ZTE launches new salvo against Huawei

09:01, June 08, 2011      

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Chinese telecommunications equipment maker ZTE Corp has demanded rival Huawei Technologies Co stops making and using equipment related to fourth-generation time division long term evolution (TD-LTE) technology, expanding the legal battle between the two Chinese telecom giants.

In a lawsuit filed at the Shenzhen Intermediate People's Court, ZTE alleged that Huawei infringed on three TD-LTE patents. The company also demanded Huawei stops participating in large-scale TD-LTE trials in seven Chinese cities that started in January.

The move came after Huawei filed four lawsuits against ZTE in Germany, France and Hungary at the end of April, accusing it of patent and trademark infringements.

Representatives of ZTE's communication department said on Tuesday that the Shenzhen court has accepted the case and the company is awaiting the next phase of the lawsuit.

Shi Xiaoyan, a Huawei press officer, said Huawei has received a bill of indictment from the Shenzhen court. She said Huawei welcomes ZTE's counteraction.

"We believe the court will give us a fair trial. Huawei is a leading company in LTE technology, and we own 15 percent of the basic patents in LTE technology worldwide," Shi told China Daily.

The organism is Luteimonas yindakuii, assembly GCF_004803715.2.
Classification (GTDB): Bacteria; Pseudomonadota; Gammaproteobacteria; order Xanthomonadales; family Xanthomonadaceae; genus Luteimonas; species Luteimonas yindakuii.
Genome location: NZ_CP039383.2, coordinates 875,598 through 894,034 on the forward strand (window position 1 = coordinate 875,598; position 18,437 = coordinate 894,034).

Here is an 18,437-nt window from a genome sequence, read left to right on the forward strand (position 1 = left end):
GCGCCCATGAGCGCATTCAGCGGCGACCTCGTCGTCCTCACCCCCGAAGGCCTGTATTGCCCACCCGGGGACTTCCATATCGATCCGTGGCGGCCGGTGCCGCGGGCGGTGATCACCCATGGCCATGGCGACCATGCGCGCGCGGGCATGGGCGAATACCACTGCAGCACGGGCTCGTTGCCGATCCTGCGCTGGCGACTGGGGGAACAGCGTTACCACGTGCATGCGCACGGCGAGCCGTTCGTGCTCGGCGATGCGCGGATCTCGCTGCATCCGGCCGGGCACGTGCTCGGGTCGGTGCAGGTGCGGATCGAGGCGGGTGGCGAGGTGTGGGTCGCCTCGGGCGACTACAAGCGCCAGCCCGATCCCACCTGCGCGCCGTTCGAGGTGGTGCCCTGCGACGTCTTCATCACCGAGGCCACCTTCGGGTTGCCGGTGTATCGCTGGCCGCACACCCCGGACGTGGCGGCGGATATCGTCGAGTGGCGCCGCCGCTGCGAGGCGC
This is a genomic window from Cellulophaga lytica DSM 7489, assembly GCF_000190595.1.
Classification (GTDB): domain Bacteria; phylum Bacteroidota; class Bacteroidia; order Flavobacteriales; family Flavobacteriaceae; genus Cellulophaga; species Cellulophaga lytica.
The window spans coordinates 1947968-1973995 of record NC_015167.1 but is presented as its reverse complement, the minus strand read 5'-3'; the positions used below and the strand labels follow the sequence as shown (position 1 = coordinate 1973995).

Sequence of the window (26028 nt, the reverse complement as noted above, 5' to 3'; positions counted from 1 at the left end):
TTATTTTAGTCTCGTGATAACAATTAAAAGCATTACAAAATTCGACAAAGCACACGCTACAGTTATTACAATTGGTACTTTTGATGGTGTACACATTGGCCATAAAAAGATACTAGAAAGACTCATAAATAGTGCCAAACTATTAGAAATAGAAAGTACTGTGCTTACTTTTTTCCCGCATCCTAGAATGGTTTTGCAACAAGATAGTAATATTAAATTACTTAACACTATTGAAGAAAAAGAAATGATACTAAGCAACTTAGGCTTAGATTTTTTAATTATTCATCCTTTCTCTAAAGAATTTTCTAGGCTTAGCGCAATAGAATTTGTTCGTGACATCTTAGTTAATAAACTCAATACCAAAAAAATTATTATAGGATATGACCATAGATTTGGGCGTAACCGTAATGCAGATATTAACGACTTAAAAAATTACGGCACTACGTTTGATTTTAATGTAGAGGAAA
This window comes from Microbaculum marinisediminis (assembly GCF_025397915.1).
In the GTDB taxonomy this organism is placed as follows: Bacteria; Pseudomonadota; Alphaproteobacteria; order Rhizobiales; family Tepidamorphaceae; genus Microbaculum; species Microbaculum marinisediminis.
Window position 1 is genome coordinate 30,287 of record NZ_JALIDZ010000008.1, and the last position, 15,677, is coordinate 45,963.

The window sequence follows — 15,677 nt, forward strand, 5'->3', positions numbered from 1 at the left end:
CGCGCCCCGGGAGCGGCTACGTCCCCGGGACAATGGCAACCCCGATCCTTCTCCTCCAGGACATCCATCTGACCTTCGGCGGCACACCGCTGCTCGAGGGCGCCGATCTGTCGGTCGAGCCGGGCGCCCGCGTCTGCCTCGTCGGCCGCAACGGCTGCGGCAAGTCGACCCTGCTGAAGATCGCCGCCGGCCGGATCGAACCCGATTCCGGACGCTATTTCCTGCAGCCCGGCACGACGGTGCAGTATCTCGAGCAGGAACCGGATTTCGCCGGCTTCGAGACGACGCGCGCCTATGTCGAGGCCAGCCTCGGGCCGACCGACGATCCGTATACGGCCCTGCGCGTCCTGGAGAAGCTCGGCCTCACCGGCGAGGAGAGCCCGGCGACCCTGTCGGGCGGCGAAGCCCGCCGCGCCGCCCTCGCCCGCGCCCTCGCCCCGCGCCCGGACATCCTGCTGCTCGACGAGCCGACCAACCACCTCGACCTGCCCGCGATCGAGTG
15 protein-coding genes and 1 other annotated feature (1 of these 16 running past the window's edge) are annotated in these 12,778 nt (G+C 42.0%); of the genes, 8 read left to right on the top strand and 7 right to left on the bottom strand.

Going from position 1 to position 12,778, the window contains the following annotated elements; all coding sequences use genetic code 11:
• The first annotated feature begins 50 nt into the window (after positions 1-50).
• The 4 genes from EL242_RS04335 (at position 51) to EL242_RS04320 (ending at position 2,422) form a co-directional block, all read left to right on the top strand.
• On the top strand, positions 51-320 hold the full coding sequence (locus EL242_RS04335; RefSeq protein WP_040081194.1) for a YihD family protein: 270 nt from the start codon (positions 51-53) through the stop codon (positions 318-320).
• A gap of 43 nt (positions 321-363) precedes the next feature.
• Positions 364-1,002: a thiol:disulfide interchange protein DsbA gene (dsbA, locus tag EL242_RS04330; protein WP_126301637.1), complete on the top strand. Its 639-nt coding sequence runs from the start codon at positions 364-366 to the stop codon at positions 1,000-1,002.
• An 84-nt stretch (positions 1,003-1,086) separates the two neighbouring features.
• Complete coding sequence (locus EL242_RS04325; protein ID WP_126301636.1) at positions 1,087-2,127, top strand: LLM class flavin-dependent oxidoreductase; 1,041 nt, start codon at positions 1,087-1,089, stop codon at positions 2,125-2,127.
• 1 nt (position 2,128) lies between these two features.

TD-LTE technology is a Chinese telecommunication standard. China Mobile Ltd, the world's biggest phone carrier by users, is leading its development and striving to make it a global standard.

In December, China Mobile got approval from the Ministry of Industry and Information Technology to begin large-scale tests of TD-LTE technology in seven cities. Huawei is working with Telefon AB LM Ericsson to provide TD-LTE equipment in Shenzhen, while ZTE is supplying the equipment for the trial network in Guangzhou. Alcatel-Lucent SA is providing equipment for Shanghai and Nokia Siemens Networks for Hangzhou.

"The lawsuit is unlikely to hamper China's TD-LTE trials," said Yang Hua, secretary-general of the TD Industry Association in China. He pointed out that the lawsuit could be lengthy and Huawei will not suspend the trial network construction unless the Shenzhen court issues an injunction.

Yang also said he expects that all of the lawsuits are merely "paving the way for a comprehensive settlement", because ZTE and Huawei both own a large portion of LTE patents and cannot afford to work without each other.

Ji Chendong, an analyst with the research firm Frost & Sullivan, said the competition between Huawei and ZTE has become increasingly intense, especially in the overseas market. "The market share in Asian and African countries is relatively stable, and Europe and the US are the two telecom giants' major battlefields," Ji said. That explained why Huawei launched the first salvo in its war on ZTE in the European market.

ZTE's revenue rose by 50 percent year-on-year in the European and US markets in 2010, the biggest overseas contributors to ZTE's annual growth. The company expects its revenue to grow by more than 20 percent this year, beating Huawei's forecast of less than 8 percent.

Source: China Daily
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